If that wasn’t enough, the Directors Guild of America also opted for Birdman, awarding Alejandro Gonzalez Inarritu as the Best Director of the year, and all of a sudden, what seemed like a lopsided race for Boyhood turned into a lopsided race for Birdman. And thus, our collective panic set in.

Only one film in history won the PGA, SAG, and DGA awards, only to lose Best Picture – Apollo 13 in 1996. And that was an odd year in which its director, Ron Howard, was curiously absent from the Best Director category, and also a year with a much longer award season trajectory, giving voters more time to ponder options and reverse their preferences. It’s a different case for Birdman.

Also a different case for Birdman is its quirky editing situation. Many naysayers have continued to cite the film’s lack of a Best Editing nomination, and how no film has won Best Picture without said Editing nomination since Ordinary People in 1981. But Birdman’s editing is purposely and purposefully invisible. And, since the film consists almost exclusively of extended takes, its editing is also minimal. Does a lack of cutting somehow mean the film cannot win Best Picture? That logic isn’t logical at all.

And yet, there is still Boyhood, and our residual perceptions about its perceived dominance. That’s enough to throw a wrench in this race and leave several categories in remarkable doubt. Add to that the fact that Boyhood won Best Film and Best Director at the BAFTA awards. That a quintessential American film could be so embraced by the British Academy has to indicate a certain degree of strength, does it not?

What we’re left with is a race even more in doubt than last year’s, and if you followed last year’s race from beginning to end, you know how significant a statement that is. Last year was also a tight two-film race to the end, but we also knew that one of those films was a tech giant that would dominate below the line. This year, so many categories could go one of two ways (at least), which makes it difficult to determine how a chosen Best Picture winner would piece together a “winning tally” of Oscars. Perhaps the notion of a Best Picture winner requiring a significant group of supporting trophies – which has always been based on a fallacy of groupthink, anyway – will be thrown out the window this year, once and for all.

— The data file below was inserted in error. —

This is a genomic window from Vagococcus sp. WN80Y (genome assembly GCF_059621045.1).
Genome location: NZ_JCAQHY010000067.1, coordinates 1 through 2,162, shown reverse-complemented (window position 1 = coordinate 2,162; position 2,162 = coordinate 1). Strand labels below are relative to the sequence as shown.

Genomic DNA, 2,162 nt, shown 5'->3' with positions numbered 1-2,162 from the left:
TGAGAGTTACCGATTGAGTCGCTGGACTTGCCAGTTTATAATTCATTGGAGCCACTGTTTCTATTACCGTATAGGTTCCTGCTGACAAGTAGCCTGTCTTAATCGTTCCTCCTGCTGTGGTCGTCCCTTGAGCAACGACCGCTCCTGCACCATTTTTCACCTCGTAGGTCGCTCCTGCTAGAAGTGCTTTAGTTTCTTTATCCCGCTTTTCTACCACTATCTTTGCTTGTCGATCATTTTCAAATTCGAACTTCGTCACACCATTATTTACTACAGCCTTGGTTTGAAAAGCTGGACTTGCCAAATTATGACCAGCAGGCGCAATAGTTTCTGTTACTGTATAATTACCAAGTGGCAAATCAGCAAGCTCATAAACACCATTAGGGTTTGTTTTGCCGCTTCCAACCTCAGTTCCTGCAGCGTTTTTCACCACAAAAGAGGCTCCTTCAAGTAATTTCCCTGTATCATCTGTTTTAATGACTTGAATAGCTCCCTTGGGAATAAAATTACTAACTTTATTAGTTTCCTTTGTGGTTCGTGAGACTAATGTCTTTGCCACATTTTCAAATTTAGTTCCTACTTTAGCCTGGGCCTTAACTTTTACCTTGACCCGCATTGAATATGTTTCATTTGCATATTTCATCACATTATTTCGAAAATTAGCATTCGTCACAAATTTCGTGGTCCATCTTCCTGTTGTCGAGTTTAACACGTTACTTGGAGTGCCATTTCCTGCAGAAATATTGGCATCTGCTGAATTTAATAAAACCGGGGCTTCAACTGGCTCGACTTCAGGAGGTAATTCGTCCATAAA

For this uncertainty, maddening as it can be from a punditry perspective, we should be entirely grateful.

To call this “the home stretch” is an understatement. We are home. It’s Oscar Night. Time to let it ride, pour a cocktail, and sit at attention behind our iPad screens feverishly tweeting about winners and the ceremony for hours and hours, until the show finally comes to a close.

Wait, maybe that’s just me.


About Author

I married into the cult of cinema at a very young age - I wasn't of legal marriage age, but I didn't care. It has taken advantage of me and abused me many times. Yet I stay in this marriage because I'm obsessed and consumed. Don't try to save me -- I'm too far gone.